Well, you now know how much to trust a Naric recommendation. Not at all.

The future is roaring your way…

Edge hosted an amazing session that described the looming future of biology — this is for the real futurists. It featured George Church and Craig Venter talking about synthetic genomics — how we’re building new organisms right now and with presentiments for radical prospects in the future.

Brace yourself. There are six hours of video there; I’ve only started wading into it, but what I’ve seen so far also looks like a lot of material that will be very useful for inspiring students about the future of their field. There is also a downloadable book (which is a dead link right now, but I’m sure will be fixed soon) if you don’t want to watch the talks…but the talks are pretty darned good. Somehow, I’m going to have to make time to soak these up. Here’s the overview of the six sessions:

  • Dreams & Nightmares
    Overview, safety/security/policy, nanotechnology, molecular manufacturing

  • Smaller than life
    What is life, origins, in vitro synthetic life, mirror life, computing and DNA, computing with DNA

  • Engineering microbes
    Bio-petrochemicals & pharmaceuticals, accelerated lab evolution

  • Engineering humans
    Electronic-biological interfaces, bioengineered personal stem cells, humanized mice, bringing back extinct species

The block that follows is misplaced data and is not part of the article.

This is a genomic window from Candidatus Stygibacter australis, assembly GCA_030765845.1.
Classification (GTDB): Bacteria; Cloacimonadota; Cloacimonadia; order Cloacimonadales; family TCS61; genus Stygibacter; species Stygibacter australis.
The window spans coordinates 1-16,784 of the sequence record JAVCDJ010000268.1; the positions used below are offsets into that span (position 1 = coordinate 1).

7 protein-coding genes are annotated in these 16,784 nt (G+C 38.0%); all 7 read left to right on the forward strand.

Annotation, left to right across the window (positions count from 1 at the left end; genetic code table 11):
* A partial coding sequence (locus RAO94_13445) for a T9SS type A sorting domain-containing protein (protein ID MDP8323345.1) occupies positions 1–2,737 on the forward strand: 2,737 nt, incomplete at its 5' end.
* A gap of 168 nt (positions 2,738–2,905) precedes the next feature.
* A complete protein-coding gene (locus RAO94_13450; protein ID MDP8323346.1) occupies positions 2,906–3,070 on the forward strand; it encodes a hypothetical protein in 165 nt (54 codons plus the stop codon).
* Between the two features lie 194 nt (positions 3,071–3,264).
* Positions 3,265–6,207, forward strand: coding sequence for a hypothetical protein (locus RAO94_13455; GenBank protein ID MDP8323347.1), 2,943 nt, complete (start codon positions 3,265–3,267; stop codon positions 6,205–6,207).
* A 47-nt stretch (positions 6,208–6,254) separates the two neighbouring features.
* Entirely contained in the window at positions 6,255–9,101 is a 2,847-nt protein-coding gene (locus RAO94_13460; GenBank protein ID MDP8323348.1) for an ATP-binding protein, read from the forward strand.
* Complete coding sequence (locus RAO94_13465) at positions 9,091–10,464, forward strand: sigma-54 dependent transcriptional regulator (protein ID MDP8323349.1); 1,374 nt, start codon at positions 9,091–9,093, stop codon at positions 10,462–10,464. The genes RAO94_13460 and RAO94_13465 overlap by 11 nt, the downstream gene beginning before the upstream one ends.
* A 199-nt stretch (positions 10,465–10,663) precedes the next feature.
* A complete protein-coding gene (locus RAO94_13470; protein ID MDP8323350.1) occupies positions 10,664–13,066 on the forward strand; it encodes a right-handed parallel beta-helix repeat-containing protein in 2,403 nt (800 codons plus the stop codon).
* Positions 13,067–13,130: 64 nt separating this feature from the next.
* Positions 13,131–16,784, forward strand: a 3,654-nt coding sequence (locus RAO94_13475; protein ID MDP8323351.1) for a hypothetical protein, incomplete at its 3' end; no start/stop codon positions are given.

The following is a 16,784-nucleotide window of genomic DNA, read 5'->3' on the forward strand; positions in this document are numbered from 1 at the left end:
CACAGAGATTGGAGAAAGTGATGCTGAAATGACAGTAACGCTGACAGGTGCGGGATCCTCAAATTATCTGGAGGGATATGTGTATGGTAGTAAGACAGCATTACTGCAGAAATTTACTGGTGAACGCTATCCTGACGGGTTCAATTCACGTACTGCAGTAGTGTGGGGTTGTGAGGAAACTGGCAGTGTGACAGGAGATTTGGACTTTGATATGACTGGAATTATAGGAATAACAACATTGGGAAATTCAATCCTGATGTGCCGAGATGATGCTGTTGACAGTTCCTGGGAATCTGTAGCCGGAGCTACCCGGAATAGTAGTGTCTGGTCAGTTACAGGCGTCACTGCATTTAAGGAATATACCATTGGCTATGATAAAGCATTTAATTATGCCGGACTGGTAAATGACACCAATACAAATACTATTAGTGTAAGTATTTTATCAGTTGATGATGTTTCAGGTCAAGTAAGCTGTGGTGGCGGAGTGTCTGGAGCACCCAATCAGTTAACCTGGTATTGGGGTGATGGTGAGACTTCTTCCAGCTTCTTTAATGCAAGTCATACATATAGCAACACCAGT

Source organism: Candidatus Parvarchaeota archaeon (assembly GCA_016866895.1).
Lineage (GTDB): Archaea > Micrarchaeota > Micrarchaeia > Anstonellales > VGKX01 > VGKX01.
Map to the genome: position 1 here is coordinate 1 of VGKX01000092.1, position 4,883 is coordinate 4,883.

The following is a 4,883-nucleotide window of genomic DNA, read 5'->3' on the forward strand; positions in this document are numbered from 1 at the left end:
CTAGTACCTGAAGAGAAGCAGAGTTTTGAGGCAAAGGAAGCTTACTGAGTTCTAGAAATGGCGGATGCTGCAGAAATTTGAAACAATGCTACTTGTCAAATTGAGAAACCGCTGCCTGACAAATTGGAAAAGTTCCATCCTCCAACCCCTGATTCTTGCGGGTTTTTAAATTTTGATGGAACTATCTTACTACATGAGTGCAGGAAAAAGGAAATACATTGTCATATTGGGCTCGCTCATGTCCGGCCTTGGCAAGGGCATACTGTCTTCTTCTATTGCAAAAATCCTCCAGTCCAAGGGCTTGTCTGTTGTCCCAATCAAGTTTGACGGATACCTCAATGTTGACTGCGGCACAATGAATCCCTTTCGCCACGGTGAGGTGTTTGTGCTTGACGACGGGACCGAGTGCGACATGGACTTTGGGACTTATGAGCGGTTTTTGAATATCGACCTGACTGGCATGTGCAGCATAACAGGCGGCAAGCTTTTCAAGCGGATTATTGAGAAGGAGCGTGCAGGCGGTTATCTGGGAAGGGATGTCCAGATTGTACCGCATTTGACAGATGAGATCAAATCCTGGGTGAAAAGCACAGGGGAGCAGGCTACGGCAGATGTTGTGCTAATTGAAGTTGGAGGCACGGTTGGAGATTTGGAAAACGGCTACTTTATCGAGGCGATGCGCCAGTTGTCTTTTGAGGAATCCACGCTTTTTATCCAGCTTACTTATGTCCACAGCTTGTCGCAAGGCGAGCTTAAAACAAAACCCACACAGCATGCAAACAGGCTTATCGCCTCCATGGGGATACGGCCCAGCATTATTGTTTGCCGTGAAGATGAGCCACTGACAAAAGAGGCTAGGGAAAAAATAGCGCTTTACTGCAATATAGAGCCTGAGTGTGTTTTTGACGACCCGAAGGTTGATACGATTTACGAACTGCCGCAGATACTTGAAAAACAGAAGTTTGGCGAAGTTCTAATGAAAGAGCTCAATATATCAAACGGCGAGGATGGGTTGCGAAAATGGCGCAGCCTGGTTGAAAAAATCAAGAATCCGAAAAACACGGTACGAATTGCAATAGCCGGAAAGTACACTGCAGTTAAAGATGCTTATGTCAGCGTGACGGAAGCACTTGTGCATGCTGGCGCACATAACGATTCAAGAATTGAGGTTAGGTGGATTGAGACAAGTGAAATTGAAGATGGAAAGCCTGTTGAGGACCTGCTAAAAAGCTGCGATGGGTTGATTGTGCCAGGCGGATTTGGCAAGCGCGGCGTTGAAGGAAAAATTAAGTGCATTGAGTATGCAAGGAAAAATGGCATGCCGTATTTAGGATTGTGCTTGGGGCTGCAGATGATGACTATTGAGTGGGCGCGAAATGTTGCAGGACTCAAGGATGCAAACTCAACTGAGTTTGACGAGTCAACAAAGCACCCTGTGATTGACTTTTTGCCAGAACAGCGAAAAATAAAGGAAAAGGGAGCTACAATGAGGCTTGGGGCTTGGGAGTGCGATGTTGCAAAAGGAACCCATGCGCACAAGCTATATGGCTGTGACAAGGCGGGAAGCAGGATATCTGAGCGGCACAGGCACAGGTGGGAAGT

• The sorceror
    The diversity of life, constructing life, from Darwin to new fuels

  • The near future, big questions
    Terraforming earth, creating extraterrestrials, the singularity, human nature

There goes your weekend.

Cobb County does something right

Cobb County, Georgia is infamous for its efforts a few years ago to slap a warning sticker on biology textbooks, which might have given the impression that it’s full of southern yahoos. However, intelligent people and godless people are everywhere, including Cobb County, and they now have another claim to fame: a local atheist, Edward Buckner, used the opening invocation of a county board meeting to deliver a godless homily. It’s not bad; you can hear it online. He spoke for all the people who do not attend church, and who do not want their government interfering in religion, and decried the ‘hypocritical piety’ of using a board meeting to promote a faith. He also closed by telling people that if they resented his point of view being expressed at the meeting, they should urge county officials to stop using the meeting to discuss religion and philosophy.

Of course some people were annoyed.